G is a Gravitation simulator designed for iPad / iPhone.
Check the demo video at http://www.gravityApp.info
G allows you to quickly experiment the effects of the Universal Gravitation by adding bodies into a simulation, seeing how they react to each other in real time, all in a true multitouch environment. G offers a vast universe to add your bodies into, potentially allowing you to create stable planetary systems, binary star systems, and other multiple-body complex systems.
G is very simple to use. When you first start it, you are presented with the solar system. The Sun and all planets from Mercury to Uranus are added to the simulation, including the Earth's Moon.
First, get familiar with how to navigate G's Universe.
- Drag on empty space to pan around the universe
- Pinch (two fingers) to zoom in and out the Universe.
- Tap on a body to select it, making the camera follow it.
You can then start interacting with the system, by adding new bodies, modifying or deleting the existing ones.
- Double-tap on empty space to create a body.
- Drag after double- tap to set the new body's initial velocity.
- Drag an existing body to relocate it.
- Double-tap on an existing body to set a new velocity.
The placement, the mass and the initial velocity of the newly added bodies will dictate how "successful" your system will be. Bodies in G will collide when in contact, so if one of your bodies hits another one, they will merge into a single body, creating debris in the process.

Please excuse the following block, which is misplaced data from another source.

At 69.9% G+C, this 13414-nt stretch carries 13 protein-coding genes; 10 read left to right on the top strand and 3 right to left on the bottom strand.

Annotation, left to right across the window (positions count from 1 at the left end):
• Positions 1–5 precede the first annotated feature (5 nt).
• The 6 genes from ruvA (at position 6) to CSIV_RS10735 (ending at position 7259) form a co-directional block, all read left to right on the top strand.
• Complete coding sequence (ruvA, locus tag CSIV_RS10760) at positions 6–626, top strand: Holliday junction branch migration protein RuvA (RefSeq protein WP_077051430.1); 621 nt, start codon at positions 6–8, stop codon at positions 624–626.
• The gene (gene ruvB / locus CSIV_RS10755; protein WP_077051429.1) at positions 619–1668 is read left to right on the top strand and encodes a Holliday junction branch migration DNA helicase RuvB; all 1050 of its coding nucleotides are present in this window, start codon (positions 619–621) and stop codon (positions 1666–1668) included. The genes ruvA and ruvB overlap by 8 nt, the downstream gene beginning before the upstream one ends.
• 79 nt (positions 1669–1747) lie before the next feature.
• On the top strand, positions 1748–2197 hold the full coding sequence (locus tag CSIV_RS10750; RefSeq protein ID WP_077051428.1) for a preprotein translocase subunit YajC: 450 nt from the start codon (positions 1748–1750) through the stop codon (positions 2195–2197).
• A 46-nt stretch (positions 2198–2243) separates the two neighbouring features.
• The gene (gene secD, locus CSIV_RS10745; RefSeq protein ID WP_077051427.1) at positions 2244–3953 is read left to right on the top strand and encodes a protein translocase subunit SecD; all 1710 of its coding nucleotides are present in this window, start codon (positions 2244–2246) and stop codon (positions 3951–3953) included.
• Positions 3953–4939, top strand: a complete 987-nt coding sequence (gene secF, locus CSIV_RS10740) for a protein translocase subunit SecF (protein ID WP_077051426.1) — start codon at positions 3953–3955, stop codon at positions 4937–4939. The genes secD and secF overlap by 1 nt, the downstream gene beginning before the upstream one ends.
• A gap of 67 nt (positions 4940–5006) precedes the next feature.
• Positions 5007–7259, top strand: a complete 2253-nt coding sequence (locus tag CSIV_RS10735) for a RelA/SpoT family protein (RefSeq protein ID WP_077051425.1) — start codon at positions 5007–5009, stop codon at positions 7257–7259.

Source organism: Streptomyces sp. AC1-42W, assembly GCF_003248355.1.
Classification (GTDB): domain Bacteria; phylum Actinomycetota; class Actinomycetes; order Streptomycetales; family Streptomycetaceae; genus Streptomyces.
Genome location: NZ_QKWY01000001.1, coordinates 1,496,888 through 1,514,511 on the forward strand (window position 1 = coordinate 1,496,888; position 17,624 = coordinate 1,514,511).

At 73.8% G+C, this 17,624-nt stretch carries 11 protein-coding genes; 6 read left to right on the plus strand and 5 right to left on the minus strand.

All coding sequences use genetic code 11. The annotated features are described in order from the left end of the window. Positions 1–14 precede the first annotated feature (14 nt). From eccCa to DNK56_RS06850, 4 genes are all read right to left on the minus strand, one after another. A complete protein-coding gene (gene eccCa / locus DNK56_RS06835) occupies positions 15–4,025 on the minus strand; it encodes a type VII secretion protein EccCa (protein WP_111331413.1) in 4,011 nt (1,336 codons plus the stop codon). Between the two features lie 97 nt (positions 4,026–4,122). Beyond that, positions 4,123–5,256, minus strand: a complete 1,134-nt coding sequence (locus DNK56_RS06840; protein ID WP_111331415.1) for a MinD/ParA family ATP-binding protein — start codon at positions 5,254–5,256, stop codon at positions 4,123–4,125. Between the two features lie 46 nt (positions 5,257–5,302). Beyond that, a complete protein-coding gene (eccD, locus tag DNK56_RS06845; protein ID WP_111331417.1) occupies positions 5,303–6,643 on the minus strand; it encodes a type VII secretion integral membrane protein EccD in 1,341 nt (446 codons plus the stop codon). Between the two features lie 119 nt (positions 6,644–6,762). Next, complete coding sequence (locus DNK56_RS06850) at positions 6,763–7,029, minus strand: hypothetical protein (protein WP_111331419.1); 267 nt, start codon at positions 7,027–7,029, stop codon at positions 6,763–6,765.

Want to see what would happen if our Sun suddenly disappeared? Just delete it from the simulation, and watch all the Solar System planets react to the change... What would happen if the sun decreased it's mass? Go ahead and try it, it's not pretty.
G provides a settings screen that allows to toggle various visual aids, (universe grid, body trails, etc), as well as the simulation speed.
G allows you to store your systems to get back to them later. Up to 7 systems can be stored simultaneously, and loaded anytime. A screenshot of the system is also stored together with the date it was stored in. G also provides a few presets, including the Solar System, and a few other particular systems. You can also import/export your systems from/to any other app (Dropbox, for example) or email.
The physics implemented in G follow "Newton's Laws of Universal Gravitation", which states that every massive particle in the universe attracts every other massive particle with a force which is proportional to the product of their masses and inversely proportional to the square of the distance between them.
In case you are curious about Newton's Laws of Universal Gravitation, G provides a quick view of the Wikipedia's definition of such laws.
Lots of new features!
True multitouch interface; pan & zoom while creating / moving, perform multiple actions at once.
New body editor allows numerical data input
New body cloning tool
In-place dynamic mini-UI
File export, share your system by email, dropbox, etc.